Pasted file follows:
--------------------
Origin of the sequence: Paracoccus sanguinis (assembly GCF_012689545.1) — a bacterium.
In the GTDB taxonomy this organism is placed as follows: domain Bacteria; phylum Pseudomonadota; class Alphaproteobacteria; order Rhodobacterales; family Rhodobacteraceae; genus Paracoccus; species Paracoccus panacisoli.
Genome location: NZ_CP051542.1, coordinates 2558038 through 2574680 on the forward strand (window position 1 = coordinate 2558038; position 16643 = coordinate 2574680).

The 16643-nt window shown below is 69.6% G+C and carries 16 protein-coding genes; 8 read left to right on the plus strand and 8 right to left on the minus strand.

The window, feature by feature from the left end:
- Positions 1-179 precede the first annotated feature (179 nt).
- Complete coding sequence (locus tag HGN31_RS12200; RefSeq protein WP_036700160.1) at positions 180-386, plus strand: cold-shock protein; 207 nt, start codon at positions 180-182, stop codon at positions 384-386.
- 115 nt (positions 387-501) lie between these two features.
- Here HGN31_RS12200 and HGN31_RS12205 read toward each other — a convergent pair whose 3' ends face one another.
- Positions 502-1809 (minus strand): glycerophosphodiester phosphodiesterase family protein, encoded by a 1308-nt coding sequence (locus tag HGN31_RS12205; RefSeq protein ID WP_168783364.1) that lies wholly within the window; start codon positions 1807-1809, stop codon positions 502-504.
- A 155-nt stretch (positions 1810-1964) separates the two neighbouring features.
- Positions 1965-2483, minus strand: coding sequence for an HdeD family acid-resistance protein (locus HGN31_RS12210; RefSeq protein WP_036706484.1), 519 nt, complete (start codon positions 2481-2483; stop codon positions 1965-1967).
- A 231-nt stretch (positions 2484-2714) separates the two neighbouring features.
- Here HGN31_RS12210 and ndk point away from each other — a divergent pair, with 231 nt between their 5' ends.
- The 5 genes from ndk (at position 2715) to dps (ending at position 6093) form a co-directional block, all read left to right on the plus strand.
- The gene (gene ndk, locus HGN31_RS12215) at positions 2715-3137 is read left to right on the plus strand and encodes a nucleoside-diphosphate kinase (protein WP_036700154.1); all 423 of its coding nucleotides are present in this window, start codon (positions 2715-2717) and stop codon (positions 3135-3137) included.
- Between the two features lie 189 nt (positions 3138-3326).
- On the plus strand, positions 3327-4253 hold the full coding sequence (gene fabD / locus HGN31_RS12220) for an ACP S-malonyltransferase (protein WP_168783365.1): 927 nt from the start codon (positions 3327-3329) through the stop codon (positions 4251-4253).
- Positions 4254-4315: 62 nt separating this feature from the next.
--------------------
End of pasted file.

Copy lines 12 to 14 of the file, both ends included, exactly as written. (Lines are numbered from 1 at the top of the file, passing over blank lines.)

- Positions 1965-2483, minus strand: coding sequence for an HdeD family acid-resistance protein (locus HGN31_RS12210; RefSeq protein WP_036706484.1), 519 nt, complete (start codon positions 2481-2483; stop codon positions 1965-1967).
- A 231-nt stretch (positions 2484-2714) separates the two neighbouring features.
- Here HGN31_RS12210 and ndk point away from each other — a divergent pair, with 231 nt between their 5' ends.